(Don’t forget to click on photos for a larger view with more detail!)
After setting up camp and a quick lunch snack, I set out on the Thordarson Trail that circles the island perimiter.
Wildflowers are abundant in many open areas. Not sure what the purple ones are, orange ones seem to be Michigan Lily or maybe Tiger Lily.
The first clearing is labeled Rutabaga Field on the map. Not sure why – maybe they grew crops here during early settlement times? South shore beach access is open here but rocky.
Heading around the SE corner of the island you begin to notice how much diversity exits in the forest. Tightly packed conifers give way to deciduous so thick it would be impassable if they didn’t cut a path. In the NE corner this again changes and opens up, also revealing numerous tree roots and exposed rock with minimal amounts of dirt below foot.
On the east side you can find the remnants of an old fishing settlement. I climbed down to the beach and spotted large metal debris that look like parts of a shipwreck but couldn’t really tell for sure. Standing here I imagined going back to the mid 1800’s and it wasn’t hard to see this must have been a tough existence.
Thordarson built a large stone water tower near this old settlement in the same Scandinavian style as other buildings.
A diverse array of butterfly species can be found here as well. I spent way too much time trying to get photos of these – shocking how fast they can be to a camera lens! In order: Monarch (orange), Northern Pearly Eye (brownish), Clouded Sulphur (yellow).
North from the water tower is another cemetery. Here lie Cecilia Miner and Rosalinda Miner, daughters of Thomas Miner and Minerva Thompson. Both died very young.
Off the NE coast you can climb down the (dolomite?) cliffs to exposed flat rocks that sit just above water level depending on the tides.
Views here, in my opinion, have the potential to rival many others across our state. The water was eerily still in this small bay – deceiving for how powerful and violent Lake Michigan can get when weather kicks up.
After looping back onto the western trail, the earth below changes to a more sandy composition in areas and feels like a different place than the west shores.
Views back across towards Washington Island. Clouds looked like rain for a while but nothing materialized.
Here’s the main outhouse for the island. Looking back in this direction you can see the clouds dissipated and gave way to blue skies over land.
While hiking the Thordarson Trail you can visit the Pottawatomie Lighthouse at the north tip of the island.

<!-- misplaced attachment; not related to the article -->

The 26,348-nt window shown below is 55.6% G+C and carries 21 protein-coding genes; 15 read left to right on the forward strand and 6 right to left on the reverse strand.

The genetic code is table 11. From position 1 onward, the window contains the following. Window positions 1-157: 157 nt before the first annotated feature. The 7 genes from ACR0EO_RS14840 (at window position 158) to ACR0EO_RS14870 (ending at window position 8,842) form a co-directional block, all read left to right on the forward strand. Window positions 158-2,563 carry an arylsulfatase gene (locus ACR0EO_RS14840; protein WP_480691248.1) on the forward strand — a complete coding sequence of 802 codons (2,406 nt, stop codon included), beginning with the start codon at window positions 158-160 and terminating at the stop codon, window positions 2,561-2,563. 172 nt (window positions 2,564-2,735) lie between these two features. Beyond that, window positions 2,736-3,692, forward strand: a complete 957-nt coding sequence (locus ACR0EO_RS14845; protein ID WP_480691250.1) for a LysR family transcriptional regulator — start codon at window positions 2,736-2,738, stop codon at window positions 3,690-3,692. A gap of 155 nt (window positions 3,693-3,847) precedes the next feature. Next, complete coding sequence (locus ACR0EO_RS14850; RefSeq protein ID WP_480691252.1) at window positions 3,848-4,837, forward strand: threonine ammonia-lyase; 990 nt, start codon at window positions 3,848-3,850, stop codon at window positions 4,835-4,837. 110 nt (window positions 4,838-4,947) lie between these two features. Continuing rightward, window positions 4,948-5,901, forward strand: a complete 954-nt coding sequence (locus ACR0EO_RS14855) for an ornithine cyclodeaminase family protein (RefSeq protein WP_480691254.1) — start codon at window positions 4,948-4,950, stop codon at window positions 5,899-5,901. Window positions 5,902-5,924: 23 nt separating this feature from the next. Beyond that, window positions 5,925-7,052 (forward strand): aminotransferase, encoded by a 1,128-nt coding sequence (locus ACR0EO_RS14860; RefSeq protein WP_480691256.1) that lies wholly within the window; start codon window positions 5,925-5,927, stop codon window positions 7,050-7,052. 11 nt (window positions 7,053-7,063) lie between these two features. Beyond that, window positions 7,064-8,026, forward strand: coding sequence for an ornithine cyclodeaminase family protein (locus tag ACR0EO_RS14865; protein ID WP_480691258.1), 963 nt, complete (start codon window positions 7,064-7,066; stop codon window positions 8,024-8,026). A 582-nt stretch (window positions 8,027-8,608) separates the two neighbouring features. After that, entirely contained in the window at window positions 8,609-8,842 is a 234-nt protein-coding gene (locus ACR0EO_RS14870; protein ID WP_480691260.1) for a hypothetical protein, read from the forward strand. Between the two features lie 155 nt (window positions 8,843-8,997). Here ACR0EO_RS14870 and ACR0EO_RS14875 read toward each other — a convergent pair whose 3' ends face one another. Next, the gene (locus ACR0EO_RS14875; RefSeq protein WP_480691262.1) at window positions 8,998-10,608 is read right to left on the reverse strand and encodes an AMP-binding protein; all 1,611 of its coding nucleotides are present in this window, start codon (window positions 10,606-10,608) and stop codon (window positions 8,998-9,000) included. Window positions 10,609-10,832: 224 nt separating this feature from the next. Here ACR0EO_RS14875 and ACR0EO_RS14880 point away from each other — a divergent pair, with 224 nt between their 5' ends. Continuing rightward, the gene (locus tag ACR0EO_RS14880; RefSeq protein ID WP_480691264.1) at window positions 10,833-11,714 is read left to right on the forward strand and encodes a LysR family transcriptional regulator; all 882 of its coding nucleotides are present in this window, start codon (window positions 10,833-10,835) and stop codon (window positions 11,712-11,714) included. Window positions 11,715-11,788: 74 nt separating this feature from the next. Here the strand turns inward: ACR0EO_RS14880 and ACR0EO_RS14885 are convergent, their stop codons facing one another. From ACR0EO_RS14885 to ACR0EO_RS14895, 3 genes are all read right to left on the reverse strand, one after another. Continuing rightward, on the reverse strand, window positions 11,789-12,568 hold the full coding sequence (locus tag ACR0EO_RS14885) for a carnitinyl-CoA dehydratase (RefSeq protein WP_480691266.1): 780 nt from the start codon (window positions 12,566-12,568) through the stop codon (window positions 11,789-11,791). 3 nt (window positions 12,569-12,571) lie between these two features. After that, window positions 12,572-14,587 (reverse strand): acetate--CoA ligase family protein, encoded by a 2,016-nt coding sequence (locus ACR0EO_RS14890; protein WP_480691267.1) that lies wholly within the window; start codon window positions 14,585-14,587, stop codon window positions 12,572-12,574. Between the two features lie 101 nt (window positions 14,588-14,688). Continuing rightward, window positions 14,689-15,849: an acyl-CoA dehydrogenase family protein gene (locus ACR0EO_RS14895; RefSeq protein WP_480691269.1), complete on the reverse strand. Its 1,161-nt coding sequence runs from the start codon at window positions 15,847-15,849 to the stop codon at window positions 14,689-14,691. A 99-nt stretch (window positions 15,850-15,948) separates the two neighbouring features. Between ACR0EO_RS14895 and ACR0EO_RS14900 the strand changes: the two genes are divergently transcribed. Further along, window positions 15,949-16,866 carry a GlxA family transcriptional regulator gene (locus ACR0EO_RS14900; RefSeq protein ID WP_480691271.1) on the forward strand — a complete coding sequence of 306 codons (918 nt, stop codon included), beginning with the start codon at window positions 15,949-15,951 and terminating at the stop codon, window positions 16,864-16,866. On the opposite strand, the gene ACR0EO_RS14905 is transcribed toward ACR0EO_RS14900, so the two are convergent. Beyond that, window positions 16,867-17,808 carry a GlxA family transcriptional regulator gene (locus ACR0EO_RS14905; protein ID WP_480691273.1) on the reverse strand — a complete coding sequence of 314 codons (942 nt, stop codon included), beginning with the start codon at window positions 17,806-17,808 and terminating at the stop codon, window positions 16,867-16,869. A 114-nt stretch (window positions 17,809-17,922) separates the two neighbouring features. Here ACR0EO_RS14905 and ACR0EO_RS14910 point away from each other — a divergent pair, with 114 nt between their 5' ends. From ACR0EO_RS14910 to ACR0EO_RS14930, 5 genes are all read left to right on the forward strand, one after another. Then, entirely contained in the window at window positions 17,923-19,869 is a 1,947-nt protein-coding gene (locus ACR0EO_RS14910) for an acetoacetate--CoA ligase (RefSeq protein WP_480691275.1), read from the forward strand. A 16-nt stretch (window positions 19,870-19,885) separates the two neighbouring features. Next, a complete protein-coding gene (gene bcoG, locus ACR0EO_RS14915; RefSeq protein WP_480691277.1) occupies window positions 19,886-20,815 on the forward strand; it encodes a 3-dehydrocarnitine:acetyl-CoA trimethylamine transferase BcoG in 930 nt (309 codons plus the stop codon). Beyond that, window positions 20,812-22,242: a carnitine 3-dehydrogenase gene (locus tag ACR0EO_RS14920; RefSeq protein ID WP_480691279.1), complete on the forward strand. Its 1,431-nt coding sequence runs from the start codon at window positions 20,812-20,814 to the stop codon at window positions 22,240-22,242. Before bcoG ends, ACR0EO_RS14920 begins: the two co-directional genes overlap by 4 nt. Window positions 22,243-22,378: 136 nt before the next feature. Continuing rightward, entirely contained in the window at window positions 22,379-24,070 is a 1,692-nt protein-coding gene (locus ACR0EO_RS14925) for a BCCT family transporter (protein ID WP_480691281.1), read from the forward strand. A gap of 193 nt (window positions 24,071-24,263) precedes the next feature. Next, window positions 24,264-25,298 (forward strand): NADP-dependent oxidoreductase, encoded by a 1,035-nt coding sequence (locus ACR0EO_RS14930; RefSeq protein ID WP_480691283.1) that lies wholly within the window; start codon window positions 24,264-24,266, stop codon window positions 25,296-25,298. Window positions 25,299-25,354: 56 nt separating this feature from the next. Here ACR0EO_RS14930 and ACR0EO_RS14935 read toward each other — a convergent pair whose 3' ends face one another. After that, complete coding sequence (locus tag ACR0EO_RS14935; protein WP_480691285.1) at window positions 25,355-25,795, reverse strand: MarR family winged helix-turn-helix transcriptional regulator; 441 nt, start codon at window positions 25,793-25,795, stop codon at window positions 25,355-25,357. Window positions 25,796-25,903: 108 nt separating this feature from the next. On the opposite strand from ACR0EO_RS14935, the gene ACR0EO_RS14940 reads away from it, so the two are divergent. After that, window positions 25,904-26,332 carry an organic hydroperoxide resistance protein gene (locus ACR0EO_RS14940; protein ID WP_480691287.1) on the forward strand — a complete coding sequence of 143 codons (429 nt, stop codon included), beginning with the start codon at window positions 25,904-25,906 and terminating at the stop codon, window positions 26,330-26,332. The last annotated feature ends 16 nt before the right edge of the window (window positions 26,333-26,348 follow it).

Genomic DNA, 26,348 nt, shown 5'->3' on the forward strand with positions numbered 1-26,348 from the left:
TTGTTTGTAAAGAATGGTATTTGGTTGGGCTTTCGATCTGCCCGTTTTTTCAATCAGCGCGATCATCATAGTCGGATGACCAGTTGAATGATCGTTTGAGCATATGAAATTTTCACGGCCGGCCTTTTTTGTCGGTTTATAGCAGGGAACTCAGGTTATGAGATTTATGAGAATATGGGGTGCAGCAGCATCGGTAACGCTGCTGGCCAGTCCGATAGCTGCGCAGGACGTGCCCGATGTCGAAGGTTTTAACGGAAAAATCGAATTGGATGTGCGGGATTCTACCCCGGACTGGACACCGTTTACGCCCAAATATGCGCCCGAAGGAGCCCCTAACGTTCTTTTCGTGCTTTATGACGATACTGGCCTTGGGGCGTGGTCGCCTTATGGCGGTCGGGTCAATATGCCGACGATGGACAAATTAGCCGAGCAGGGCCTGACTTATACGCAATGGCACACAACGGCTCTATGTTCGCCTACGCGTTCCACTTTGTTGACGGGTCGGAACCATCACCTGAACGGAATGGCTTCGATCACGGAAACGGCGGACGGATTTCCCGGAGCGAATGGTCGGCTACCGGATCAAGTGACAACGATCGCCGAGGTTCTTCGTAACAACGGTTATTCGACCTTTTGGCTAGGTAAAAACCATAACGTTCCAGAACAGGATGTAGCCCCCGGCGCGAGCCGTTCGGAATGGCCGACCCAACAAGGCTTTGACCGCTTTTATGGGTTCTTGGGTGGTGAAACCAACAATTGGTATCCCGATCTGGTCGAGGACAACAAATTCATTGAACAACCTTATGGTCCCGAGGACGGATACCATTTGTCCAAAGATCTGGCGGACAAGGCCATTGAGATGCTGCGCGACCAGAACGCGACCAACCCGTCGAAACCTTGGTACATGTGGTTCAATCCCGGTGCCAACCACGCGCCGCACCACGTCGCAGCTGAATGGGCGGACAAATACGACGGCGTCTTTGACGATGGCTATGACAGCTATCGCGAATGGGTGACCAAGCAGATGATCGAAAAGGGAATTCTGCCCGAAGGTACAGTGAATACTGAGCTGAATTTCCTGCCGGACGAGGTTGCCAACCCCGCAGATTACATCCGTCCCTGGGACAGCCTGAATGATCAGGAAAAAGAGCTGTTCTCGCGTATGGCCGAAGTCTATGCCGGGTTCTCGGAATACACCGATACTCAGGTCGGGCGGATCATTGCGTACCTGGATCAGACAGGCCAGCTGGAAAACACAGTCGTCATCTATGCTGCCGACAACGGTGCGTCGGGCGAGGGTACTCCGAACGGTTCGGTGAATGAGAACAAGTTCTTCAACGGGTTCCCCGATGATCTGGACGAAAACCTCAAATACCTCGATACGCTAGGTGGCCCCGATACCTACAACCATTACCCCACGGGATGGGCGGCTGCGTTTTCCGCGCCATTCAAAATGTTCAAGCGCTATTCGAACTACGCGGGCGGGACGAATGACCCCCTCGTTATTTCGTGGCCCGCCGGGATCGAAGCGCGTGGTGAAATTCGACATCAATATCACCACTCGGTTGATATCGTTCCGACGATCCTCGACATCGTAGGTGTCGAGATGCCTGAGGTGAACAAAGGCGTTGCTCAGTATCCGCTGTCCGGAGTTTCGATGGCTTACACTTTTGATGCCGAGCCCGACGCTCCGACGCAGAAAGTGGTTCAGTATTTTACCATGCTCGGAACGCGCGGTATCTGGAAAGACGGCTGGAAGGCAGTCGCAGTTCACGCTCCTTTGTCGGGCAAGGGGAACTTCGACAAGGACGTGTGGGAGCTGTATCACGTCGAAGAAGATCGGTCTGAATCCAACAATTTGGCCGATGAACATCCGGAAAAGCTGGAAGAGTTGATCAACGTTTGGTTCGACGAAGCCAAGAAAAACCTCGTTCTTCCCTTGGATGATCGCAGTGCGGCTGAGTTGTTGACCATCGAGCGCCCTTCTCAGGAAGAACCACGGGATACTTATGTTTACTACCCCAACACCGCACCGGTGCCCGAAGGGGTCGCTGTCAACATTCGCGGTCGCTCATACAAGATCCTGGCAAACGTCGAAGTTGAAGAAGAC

First build in 1836, this is Wisconsin’s first and oldest lighthouse which pre-dates Wisconsin becoming a state. Friends of Rock Island have volunteers who give tours and live here for 1 week at a time during summer months.
Atop the lighthouse is a huge replica Fresnel lens that looks like something out of a science-fiction movie. Actual lighthouse duties are now handled by an automated unit operated by the US Coast Guard.
Once back at the docks I modified my loop towards the far SW point of the island with intentions of circling the entire shore. This area sticks out in a small peninsula and is very rocky. Several campsites face back this direction with great views of the boathouse.
Here is a view at the tip of the peninsula looking back to Washington Island. Under the surface there is a land bridge connecting both islands which could sometimes be walked on in years gone by – no longer the case as water levels are too high.
View from the peninsula back along the southern shoreline. Very rocky here and waters were rough and dangerous.
After getting back to my campsite, I kept moving east to a nearby sandy beach entrance. While swimming here to wash off my sweat, I noticed a large-ish water snake swimming out from the water onto the beach with a big meal in it’s grasp. I badly wanted to get video but couldn’t run fast enough back to my camera before the snake slipped back into the waves.
Sunset at Thordarson Boathouse
After taking a dinner break back at camp, I hiked back out to the boathouse area and watched the sunset across the bay. Here’s the sun above the horizon:
And here is the sun halfway below the horizon. Not many clouds to reflect colors but I’m not complaining at all.
Another view including part of the boathouse.
And here’s the opposite angle looking back at the boathouse after the sun has fully set. Love the contrasting colors on this one, and how the windows appear to be on fire.
Short video, too short in fact. I really need to take more footage in 2019, eh?
Thordarson Trail loop around the whole island. Slightly modified to include the far SW point and cover the entire perimeter.
Short hike from my campsite to the nearby beach access to the east. Slow movement here due to all the powdery sand.
This was my lazy “hike” from my campsite back to the main boathouse area to view the sunset and fill up on water. Took a different route so I could see the rest of the campground area.Lat = 45.4095879 , Long = -86.8289871 -- Show at Google Maps